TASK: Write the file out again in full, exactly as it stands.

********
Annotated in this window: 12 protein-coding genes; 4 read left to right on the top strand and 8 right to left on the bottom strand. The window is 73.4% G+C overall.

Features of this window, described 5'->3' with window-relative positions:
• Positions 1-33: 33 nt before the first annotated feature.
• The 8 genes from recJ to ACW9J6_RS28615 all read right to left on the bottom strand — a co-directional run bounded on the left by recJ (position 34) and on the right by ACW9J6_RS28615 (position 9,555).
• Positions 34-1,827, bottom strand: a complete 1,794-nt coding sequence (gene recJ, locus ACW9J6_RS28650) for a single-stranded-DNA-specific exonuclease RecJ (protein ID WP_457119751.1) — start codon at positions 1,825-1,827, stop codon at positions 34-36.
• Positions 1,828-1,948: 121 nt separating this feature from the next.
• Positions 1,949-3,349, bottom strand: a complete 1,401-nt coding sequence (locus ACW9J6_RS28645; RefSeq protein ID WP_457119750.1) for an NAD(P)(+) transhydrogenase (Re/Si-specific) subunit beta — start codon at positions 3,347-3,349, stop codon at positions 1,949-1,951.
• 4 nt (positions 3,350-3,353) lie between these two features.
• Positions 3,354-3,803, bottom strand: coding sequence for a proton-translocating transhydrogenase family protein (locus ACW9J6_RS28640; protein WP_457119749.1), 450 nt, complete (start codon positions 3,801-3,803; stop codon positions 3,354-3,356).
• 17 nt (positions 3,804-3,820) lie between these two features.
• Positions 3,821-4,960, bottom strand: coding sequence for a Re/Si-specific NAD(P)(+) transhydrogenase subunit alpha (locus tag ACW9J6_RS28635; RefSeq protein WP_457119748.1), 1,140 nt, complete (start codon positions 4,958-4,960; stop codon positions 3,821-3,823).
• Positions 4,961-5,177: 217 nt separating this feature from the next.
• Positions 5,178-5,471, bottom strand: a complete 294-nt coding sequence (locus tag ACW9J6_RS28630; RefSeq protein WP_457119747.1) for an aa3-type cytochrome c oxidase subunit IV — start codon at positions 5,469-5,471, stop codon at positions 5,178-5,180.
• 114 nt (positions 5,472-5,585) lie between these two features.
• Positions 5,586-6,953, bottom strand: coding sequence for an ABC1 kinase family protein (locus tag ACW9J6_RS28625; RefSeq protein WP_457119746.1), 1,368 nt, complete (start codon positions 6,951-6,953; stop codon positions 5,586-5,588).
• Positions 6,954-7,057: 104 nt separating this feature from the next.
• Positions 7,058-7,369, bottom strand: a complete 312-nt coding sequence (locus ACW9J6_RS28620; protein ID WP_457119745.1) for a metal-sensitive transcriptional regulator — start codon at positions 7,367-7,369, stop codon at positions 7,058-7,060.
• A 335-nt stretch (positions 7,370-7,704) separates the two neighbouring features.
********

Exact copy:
Annotated in this window: 12 protein-coding genes; 4 read left to right on the top strand and 8 right to left on the bottom strand. The window is 73.4% G+C overall.

Features of this window, described 5'->3' with window-relative positions:
• Positions 1-33: 33 nt before the first annotated feature.
• The 8 genes from recJ to ACW9J6_RS28615 all read right to left on the bottom strand — a co-directional run bounded on the left by recJ (position 34) and on the right by ACW9J6_RS28615 (position 9,555).
• Positions 34-1,827, bottom strand: a complete 1,794-nt coding sequence (gene recJ, locus ACW9J6_RS28650) for a single-stranded-DNA-specific exonuclease RecJ (protein ID WP_457119751.1) — start codon at positions 1,825-1,827, stop codon at positions 34-36.
• Positions 1,828-1,948: 121 nt separating this feature from the next.
• Positions 1,949-3,349, bottom strand: a complete 1,401-nt coding sequence (locus ACW9J6_RS28645; RefSeq protein ID WP_457119750.1) for an NAD(P)(+) transhydrogenase (Re/Si-specific) subunit beta — start codon at positions 3,347-3,349, stop codon at positions 1,949-1,951.
• 4 nt (positions 3,350-3,353) lie between these two features.
• Positions 3,354-3,803, bottom strand: coding sequence for a proton-translocating transhydrogenase family protein (locus ACW9J6_RS28640; protein WP_457119749.1), 450 nt, complete (start codon positions 3,801-3,803; stop codon positions 3,354-3,356).
• 17 nt (positions 3,804-3,820) lie between these two features.
• Positions 3,821-4,960, bottom strand: coding sequence for a Re/Si-specific NAD(P)(+) transhydrogenase subunit alpha (locus tag ACW9J6_RS28635; RefSeq protein WP_457119748.1), 1,140 nt, complete (start codon positions 4,958-4,960; stop codon positions 3,821-3,823).
• Positions 4,961-5,177: 217 nt separating this feature from the next.
• Positions 5,178-5,471, bottom strand: a complete 294-nt coding sequence (locus tag ACW9J6_RS28630; RefSeq protein WP_457119747.1) for an aa3-type cytochrome c oxidase subunit IV — start codon at positions 5,469-5,471, stop codon at positions 5,178-5,180.
• 114 nt (positions 5,472-5,585) lie between these two features.
• Positions 5,586-6,953, bottom strand: coding sequence for an ABC1 kinase family protein (locus tag ACW9J6_RS28625; RefSeq protein WP_457119746.1), 1,368 nt, complete (start codon positions 6,951-6,953; stop codon positions 5,586-5,588).
• Positions 6,954-7,057: 104 nt separating this feature from the next.
• Positions 7,058-7,369, bottom strand: a complete 312-nt coding sequence (locus ACW9J6_RS28620; protein ID WP_457119745.1) for a metal-sensitive transcriptional regulator — start codon at positions 7,367-7,369, stop codon at positions 7,058-7,060.
• A 335-nt stretch (positions 7,370-7,704) separates the two neighbouring features.